You can help by finding out about the processes and services available following sexual assault. If you have this information, you can help your child make informed decisions about what to do. And when your child decides, being informed will also help you accept your child’s decisions.
To find out about your child’s options for support, you could start by contacting the National Sexual Assault Helpline on 1800 RESPECT (1800 737 732) or Kids Helpline on 1800 551 800.
If your child is under 18 years of age, medical practitioners, psychologists, teachers, social workers and youth workers are legally required to report the sexual assault. Your local Centre Against Sexual Assault (CASA), Rape Crisis Centre or SACL (Sexual Assault Crisis Line), along with police, can talk to you and your child about the criminal justice process and your legal rights.
Reporting sexual assault to the police
Sexual assault is a serious crime.
Contacting the police is usually the first step for young people following a sexual assault. But deciding whether to report a sexual assault to the police can be a difficult decision for some young people.
It might help to know that when you or your child reports the sexual assault to the police, you’ll speak with specially trained officers. These officers can guide and support you and your child through the process.
The police can help your child with getting a medical examination and care from support services. They can also make sure your child has privacy when making a statement about the assault.
The police will use the information your child gives them to investigate the incident. If the case proceeds your child might also have to go to court as part of the criminal justice process.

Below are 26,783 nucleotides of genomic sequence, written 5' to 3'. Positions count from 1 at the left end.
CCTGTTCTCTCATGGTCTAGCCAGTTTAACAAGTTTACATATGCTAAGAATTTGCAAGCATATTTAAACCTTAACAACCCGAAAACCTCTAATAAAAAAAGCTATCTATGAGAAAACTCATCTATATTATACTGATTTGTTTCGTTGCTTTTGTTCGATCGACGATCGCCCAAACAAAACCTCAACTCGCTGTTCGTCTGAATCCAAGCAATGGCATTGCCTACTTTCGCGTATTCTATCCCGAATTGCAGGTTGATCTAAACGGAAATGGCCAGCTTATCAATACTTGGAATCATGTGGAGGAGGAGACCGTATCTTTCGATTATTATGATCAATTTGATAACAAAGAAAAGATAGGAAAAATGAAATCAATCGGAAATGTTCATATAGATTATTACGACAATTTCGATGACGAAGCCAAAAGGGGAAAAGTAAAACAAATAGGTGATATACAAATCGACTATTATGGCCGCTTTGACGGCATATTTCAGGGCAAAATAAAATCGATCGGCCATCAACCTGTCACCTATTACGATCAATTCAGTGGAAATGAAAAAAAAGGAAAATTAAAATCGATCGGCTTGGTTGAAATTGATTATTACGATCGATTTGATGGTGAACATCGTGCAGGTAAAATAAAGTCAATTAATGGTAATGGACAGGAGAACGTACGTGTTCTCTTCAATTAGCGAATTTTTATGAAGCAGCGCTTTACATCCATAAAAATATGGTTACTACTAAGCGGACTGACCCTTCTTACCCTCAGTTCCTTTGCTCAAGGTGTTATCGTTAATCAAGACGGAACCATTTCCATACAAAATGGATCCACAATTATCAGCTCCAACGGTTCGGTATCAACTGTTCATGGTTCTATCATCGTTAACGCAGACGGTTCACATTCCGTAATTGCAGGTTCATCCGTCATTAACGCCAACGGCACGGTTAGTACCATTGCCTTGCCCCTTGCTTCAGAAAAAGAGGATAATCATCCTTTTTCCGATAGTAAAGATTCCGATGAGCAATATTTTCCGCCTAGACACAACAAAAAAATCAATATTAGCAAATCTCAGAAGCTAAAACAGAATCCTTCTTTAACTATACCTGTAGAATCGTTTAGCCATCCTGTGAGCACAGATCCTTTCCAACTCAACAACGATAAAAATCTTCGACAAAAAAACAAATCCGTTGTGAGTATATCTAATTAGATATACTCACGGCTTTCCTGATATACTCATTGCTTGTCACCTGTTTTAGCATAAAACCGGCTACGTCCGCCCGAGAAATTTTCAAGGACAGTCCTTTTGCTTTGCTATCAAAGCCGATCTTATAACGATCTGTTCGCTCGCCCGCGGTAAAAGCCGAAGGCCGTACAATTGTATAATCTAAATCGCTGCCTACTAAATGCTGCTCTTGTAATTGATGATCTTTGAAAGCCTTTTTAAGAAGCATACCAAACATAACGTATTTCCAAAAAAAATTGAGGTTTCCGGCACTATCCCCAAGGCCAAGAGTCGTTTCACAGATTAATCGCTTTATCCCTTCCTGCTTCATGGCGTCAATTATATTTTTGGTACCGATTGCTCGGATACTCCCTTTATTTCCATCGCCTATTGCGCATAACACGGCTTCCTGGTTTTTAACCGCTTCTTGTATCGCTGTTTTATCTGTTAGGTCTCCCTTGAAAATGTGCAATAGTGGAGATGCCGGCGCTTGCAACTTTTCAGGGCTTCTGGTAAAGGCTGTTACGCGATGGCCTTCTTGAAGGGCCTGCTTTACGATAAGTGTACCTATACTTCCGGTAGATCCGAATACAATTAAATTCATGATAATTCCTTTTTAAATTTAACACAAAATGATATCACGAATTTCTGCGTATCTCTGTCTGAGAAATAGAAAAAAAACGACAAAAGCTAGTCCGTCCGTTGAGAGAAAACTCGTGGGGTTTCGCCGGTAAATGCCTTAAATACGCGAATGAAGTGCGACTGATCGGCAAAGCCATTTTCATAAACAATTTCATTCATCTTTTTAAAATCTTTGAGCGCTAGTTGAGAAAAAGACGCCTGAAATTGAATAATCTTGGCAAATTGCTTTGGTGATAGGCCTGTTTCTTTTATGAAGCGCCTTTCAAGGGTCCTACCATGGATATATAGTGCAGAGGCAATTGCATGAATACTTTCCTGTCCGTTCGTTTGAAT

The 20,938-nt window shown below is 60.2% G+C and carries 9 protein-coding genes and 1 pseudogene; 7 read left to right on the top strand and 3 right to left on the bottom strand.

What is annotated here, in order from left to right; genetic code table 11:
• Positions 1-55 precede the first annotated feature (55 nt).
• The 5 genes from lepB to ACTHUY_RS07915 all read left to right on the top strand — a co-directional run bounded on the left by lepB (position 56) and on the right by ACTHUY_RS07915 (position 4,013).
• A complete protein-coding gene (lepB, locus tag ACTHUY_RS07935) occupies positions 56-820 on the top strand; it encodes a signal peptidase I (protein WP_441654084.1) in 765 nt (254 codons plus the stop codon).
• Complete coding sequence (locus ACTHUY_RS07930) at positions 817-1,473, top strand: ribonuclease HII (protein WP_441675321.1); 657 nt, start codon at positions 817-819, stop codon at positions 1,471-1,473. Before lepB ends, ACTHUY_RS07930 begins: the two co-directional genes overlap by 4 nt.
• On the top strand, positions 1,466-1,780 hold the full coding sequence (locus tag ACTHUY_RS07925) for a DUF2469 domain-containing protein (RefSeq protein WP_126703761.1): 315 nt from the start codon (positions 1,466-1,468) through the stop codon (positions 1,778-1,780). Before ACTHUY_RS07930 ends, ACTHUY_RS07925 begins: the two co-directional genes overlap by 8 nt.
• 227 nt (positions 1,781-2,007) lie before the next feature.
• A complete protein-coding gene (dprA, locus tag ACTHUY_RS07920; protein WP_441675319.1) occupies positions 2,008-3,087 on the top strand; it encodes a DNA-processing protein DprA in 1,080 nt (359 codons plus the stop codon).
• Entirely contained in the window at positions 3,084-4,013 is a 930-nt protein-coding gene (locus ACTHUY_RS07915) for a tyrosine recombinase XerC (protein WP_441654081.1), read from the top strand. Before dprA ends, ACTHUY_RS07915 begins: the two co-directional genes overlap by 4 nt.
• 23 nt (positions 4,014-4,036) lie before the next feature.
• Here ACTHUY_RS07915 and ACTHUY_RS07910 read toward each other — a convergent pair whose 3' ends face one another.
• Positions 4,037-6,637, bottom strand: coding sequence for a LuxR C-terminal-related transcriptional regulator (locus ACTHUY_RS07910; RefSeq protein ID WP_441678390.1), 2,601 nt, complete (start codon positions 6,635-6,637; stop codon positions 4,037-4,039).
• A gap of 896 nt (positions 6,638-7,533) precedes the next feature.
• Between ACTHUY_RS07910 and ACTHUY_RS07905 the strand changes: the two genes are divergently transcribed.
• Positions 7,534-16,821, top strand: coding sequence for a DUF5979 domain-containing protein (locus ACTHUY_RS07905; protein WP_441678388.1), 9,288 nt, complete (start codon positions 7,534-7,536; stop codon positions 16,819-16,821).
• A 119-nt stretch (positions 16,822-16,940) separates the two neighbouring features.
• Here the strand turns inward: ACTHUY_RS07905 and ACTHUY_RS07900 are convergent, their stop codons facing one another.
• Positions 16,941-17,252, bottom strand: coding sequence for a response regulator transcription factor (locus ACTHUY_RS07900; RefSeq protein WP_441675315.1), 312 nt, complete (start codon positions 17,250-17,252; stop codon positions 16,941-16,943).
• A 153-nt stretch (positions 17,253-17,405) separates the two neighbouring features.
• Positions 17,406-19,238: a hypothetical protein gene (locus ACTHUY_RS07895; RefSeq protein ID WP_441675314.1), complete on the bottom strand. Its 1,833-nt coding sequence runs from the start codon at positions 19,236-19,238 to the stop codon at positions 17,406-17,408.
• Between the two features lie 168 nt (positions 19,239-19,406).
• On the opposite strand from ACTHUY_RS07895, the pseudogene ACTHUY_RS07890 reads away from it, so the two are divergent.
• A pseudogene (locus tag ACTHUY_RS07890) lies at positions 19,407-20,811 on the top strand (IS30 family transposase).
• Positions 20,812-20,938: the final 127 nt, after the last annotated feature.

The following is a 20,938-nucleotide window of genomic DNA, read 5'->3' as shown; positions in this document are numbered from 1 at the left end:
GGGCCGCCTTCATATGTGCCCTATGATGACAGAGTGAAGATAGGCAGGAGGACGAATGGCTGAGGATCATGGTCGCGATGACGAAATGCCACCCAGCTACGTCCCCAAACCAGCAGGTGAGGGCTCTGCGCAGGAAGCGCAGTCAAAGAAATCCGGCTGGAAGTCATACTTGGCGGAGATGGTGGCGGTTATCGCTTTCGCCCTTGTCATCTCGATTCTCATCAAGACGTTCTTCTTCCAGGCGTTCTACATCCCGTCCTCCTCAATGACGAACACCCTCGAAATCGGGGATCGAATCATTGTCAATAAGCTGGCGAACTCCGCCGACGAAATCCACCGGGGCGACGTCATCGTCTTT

There’s no time limit on reporting sexual assault to the police, but an earlier report can help the police investigation.
In Victoria, any adult who believes a sexual offence has been committed against a child under 16 years old must report it to the police. It’s a crime not to report it.
Medical care after sexual assault
Your child can go to a hospital or health centre to get medical care after a sexual assault.
A doctor will:
check for any physical injuries
- talk with your child about the possibility of pregnancy and using emergency contraception
talk about and test for sexually transmitted infections (STIs)
- talk about how to manage the emotional effects of sexual assault.
Forensic medical examination
If your child seeks medical attention shortly after the assault, your child can also choose to undergo a forensic medical examination. This kind of examination is carefully documented and done by specially trained doctors. It collects evidence that will be important for the police and court.
A forensic medical examination involves:
- having the examination as soon as possible after the sexual assault – there is more evidence within the first 72 hours than there is a week later
- collecting forensic medical evidence like traces of semen, saliva and hair.
If your child is under 16 years of age, you’ll need to give your consent for the forensic medical examination to proceed.
Teenagers sometimes change their minds following these examinations and decide not to follow through with police investigation. If your child doesn’t go ahead with a police investigation after the forensic medical examination, the forensic paediatrician can let you know what happens next with the medical samples.
Help and support during medical examinations
Your child will need your help and support with decision-making during the medical care and examination process.
Your child will also have a counsellor or an advocate throughout the forensic medical examination. This person’s role is to provide support, psychological assessment and care. This person can explain your child’s legal rights and what’s involved in the medical and legal process. This person can also let you know about how you can best support your child after a sexual assault.
after sexual assault